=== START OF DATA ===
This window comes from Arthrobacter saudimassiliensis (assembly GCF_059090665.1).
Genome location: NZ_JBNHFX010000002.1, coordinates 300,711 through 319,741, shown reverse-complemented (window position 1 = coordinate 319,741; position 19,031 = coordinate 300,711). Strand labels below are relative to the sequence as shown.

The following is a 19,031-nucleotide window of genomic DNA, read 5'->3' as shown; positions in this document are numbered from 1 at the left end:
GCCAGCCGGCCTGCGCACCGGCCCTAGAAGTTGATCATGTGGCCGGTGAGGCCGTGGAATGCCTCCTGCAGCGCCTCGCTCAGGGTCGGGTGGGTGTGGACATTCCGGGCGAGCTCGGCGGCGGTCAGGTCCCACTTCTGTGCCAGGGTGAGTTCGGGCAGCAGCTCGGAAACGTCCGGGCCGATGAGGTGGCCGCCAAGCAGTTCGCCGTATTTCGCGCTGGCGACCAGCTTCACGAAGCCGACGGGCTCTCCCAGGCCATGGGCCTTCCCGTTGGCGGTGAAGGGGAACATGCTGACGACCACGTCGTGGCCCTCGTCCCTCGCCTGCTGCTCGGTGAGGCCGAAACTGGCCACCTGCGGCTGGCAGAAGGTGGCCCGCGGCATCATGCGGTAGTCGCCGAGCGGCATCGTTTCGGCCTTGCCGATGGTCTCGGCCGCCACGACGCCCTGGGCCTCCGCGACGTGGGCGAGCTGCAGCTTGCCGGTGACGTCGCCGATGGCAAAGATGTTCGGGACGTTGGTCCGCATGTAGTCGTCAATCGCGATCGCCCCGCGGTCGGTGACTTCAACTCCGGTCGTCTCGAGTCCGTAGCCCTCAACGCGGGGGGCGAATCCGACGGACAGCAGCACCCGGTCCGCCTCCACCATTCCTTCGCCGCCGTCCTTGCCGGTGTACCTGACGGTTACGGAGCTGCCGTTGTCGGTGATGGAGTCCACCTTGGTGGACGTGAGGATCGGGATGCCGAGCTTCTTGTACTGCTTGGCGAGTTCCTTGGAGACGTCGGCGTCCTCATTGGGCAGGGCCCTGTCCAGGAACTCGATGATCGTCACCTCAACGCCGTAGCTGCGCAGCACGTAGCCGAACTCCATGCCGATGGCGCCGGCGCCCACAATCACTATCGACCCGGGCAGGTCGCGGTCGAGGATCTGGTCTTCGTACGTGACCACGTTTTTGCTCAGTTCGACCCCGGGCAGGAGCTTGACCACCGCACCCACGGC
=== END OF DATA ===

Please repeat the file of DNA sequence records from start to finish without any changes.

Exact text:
This window comes from Arthrobacter saudimassiliensis (assembly GCF_059090665.1).
Genome location: NZ_JBNHFX010000002.1, coordinates 300,711 through 319,741, shown reverse-complemented (window position 1 = coordinate 319,741; position 19,031 = coordinate 300,711). Strand labels below are relative to the sequence as shown.

The following is a 19,031-nucleotide window of genomic DNA, read 5'->3' as shown; positions in this document are numbered from 1 at the left end:
GCCAGCCGGCCTGCGCACCGGCCCTAGAAGTTGATCATGTGGCCGGTGAGGCCGTGGAATGCCTCCTGCAGCGCCTCGCTCAGGGTCGGGTGGGTGTGGACATTCCGGGCGAGCTCGGCGGCGGTCAGGTCCCACTTCTGTGCCAGGGTGAGTTCGGGCAGCAGCTCGGAAACGTCCGGGCCGATGAGGTGGCCGCCAAGCAGTTCGCCGTATTTCGCGCTGGCGACCAGCTTCACGAAGCCGACGGGCTCTCCCAGGCCATGGGCCTTCCCGTTGGCGGTGAAGGGGAACATGCTGACGACCACGTCGTGGCCCTCGTCCCTCGCCTGCTGCTCGGTGAGGCCGAAACTGGCCACCTGCGGCTGGCAGAAGGTGGCCCGCGGCATCATGCGGTAGTCGCCGAGCGGCATCGTTTCGGCCTTGCCGATGGTCTCGGCCGCCACGACGCCCTGGGCCTCCGCGACGTGGGCGAGCTGCAGCTTGCCGGTGACGTCGCCGATGGCAAAGATGTTCGGGACGTTGGTCCGCATGTAGTCGTCAATCGCGATCGCCCCGCGGTCGGTGACTTCAACTCCGGTCGTCTCGAGTCCGTAGCCCTCAACGCGGGGGGCGAATCCGACGGACAGCAGCACCCGGTCCGCCTCCACCATTCCTTCGCCGCCGTCCTTGCCGGTGTACCTGACGGTTACGGAGCTGCCGTTGTCGGTGATGGAGTCCACCTTGGTGGACGTGAGGATCGGGATGCCGAGCTTCTTGTACTGCTTGGCGAGTTCCTTGGAGACGTCGGCGTCCTCATTGGGCAGGGCCCTGTCCAGGAACTCGATGATCGTCACCTCAACGCCGTAGCTGCGCAGCACGTAGCCGAACTCCATGCCGATGGCGCCGGCGCCCACAATCACTATCGACCCGGGCAGGTCGCGGTCGAGGATCTGGTCTTCGTACGTGACCACGTTTTTGCTCAGTTCGACCCCGGGCAGGAGCTTGACCACCGCACCCACGGC